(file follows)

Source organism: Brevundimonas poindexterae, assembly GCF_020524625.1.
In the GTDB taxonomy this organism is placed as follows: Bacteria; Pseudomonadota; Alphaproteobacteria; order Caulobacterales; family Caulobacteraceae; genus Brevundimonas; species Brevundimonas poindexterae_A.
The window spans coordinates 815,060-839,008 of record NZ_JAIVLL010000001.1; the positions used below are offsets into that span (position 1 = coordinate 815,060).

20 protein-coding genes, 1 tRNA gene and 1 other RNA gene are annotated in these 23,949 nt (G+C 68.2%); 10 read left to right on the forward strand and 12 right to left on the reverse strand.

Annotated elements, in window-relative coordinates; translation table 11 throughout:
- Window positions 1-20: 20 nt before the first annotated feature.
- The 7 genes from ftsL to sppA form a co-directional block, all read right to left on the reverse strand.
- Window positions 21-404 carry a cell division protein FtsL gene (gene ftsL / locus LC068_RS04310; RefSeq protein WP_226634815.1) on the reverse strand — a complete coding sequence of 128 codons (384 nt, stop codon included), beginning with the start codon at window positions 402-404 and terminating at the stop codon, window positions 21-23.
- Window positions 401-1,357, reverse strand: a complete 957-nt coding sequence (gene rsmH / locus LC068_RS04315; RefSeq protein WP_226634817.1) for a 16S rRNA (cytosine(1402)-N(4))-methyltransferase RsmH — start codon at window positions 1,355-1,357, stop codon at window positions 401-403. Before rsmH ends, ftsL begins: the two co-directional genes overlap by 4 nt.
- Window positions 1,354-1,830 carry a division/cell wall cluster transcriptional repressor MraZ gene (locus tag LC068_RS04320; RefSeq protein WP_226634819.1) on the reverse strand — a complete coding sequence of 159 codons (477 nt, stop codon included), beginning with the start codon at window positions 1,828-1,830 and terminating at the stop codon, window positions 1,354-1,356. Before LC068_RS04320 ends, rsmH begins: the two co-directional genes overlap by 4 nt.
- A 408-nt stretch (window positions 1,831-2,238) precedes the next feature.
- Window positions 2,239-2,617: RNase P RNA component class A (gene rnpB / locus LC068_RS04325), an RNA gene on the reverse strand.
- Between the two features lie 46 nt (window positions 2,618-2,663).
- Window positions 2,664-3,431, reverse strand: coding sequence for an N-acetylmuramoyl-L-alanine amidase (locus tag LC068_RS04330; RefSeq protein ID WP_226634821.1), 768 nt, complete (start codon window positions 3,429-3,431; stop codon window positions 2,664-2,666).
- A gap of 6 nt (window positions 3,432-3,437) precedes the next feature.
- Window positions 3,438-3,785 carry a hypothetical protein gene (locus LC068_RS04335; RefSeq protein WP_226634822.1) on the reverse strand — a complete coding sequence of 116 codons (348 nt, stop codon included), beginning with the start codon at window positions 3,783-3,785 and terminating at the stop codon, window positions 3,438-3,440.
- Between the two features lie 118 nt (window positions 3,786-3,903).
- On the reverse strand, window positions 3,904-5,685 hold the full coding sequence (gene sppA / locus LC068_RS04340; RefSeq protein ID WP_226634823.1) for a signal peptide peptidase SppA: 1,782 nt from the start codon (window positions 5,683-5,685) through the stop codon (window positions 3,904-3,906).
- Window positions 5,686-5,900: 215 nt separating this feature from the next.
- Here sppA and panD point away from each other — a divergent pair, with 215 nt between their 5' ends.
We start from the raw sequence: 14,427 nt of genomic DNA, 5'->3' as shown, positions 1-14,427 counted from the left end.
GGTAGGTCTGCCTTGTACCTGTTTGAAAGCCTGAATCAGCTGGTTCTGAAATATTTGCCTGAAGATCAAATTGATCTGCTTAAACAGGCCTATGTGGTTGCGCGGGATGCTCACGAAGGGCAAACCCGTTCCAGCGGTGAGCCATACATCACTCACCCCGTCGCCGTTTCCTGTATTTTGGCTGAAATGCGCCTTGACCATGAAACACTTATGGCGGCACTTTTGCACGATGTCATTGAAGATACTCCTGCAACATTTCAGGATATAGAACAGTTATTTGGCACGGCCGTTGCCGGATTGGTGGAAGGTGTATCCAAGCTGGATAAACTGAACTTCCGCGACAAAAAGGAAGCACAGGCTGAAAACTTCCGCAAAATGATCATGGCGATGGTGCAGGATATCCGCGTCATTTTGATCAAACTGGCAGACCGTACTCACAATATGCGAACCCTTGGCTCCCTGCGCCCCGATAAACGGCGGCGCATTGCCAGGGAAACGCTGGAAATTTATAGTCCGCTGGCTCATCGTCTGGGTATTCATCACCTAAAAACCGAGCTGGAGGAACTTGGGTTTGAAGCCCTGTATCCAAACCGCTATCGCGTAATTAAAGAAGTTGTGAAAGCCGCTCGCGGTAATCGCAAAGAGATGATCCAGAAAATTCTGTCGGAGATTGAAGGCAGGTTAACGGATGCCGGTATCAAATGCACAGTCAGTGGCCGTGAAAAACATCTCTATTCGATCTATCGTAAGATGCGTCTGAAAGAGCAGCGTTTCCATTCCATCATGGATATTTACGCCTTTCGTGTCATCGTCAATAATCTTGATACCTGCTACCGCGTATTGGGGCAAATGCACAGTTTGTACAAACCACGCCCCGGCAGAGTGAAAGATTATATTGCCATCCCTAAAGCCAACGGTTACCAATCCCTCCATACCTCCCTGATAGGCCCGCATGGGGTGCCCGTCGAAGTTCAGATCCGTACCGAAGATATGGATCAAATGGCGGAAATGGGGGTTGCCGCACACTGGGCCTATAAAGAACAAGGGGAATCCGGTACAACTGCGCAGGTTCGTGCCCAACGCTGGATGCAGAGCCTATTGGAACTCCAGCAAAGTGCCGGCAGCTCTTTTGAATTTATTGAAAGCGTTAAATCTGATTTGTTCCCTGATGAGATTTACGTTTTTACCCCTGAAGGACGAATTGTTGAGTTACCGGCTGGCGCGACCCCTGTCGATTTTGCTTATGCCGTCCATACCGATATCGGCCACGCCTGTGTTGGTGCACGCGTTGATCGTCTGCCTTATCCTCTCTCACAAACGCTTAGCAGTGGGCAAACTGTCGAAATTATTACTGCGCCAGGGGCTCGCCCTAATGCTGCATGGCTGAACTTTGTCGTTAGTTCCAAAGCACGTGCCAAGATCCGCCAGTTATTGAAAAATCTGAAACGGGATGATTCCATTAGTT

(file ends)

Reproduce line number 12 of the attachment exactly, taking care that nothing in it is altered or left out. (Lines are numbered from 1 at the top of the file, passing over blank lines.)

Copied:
- Window positions 2,239-2,617: RNase P RNA component class A (gene rnpB / locus LC068_RS04325), an RNA gene on the reverse strand.